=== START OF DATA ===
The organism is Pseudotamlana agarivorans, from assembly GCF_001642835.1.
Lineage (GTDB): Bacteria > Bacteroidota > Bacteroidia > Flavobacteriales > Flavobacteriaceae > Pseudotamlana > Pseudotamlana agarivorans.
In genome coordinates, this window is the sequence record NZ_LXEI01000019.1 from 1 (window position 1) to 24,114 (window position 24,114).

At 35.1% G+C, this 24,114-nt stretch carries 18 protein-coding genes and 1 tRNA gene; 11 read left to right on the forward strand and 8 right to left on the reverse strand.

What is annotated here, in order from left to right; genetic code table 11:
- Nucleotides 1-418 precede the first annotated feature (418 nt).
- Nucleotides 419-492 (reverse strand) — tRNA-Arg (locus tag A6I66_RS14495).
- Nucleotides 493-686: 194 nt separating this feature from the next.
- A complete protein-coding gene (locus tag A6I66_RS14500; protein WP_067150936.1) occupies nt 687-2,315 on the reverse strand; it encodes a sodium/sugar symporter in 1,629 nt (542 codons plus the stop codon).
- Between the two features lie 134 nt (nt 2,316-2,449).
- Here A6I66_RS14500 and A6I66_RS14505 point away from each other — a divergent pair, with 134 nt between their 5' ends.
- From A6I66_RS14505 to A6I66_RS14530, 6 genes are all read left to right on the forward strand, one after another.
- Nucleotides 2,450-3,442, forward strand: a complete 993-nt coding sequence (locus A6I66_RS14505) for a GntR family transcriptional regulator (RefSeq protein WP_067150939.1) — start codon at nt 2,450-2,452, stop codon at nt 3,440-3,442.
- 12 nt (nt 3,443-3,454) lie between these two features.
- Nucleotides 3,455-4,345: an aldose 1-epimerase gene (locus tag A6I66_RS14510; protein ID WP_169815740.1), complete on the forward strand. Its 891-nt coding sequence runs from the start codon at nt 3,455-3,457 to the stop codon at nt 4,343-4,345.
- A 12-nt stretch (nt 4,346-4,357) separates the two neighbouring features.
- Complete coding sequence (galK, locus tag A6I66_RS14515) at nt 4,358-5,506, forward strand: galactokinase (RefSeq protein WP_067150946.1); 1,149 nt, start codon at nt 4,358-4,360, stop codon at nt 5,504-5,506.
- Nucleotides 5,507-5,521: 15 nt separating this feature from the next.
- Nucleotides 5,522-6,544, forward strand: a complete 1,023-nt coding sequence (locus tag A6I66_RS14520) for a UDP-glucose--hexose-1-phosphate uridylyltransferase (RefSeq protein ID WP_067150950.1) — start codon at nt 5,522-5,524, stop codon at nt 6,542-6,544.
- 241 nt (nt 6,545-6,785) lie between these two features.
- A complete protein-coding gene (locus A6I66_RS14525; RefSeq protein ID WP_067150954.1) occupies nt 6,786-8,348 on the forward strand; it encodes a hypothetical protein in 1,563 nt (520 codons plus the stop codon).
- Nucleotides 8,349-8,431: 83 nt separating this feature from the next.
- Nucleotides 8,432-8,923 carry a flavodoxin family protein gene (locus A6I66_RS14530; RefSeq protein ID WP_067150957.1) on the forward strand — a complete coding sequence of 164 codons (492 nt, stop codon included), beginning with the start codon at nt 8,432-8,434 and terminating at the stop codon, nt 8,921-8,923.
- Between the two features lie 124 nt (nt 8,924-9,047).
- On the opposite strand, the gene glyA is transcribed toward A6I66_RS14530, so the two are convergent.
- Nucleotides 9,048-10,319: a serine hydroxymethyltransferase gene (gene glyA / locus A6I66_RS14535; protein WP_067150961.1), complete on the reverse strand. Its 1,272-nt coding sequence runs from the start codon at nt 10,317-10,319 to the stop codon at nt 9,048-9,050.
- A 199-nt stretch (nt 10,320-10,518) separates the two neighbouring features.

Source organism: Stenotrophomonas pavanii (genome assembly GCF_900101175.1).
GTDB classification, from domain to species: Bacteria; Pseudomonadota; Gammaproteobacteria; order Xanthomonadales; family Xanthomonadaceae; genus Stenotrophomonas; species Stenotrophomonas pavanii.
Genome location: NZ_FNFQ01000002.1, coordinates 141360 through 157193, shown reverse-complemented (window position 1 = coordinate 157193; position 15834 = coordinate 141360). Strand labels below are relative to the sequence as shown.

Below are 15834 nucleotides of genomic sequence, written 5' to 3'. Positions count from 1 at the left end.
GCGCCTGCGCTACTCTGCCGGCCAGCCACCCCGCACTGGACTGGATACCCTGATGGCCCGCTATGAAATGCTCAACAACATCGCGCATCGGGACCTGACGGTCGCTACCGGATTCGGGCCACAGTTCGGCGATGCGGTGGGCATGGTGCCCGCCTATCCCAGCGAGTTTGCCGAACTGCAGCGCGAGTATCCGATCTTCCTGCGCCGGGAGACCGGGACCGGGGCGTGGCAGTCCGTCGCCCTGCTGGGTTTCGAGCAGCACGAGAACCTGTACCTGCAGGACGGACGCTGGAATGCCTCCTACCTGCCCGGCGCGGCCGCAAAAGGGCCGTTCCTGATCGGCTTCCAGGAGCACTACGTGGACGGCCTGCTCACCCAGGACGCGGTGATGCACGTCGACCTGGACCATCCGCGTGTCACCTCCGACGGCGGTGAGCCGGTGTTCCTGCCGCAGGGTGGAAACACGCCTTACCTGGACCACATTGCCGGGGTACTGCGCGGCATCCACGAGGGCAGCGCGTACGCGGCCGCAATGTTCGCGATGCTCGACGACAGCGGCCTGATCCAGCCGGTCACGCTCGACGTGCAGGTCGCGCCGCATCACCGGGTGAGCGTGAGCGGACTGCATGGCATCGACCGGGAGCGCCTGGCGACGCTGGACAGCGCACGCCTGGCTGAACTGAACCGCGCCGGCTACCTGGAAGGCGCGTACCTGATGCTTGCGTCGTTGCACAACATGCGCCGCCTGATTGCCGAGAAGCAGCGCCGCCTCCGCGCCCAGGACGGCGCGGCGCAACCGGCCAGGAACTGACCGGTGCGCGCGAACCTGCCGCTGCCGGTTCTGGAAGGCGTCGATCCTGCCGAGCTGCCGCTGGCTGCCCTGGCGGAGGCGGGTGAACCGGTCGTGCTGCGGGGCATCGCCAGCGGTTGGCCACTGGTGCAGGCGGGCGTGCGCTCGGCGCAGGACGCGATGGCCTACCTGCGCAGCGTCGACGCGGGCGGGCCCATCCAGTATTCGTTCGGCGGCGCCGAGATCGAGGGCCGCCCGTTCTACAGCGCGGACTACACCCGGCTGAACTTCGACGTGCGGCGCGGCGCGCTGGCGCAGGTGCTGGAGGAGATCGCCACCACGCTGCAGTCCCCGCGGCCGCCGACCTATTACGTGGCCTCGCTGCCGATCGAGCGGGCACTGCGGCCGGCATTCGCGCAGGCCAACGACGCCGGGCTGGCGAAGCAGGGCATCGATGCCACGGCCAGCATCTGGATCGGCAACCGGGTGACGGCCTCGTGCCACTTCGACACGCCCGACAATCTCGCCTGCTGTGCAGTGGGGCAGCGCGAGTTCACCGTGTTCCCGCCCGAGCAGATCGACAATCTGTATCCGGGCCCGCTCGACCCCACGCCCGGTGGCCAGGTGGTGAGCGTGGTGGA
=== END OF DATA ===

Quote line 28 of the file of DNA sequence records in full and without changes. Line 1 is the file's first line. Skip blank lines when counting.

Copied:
Source organism: Stenotrophomonas pavanii (genome assembly GCF_900101175.1).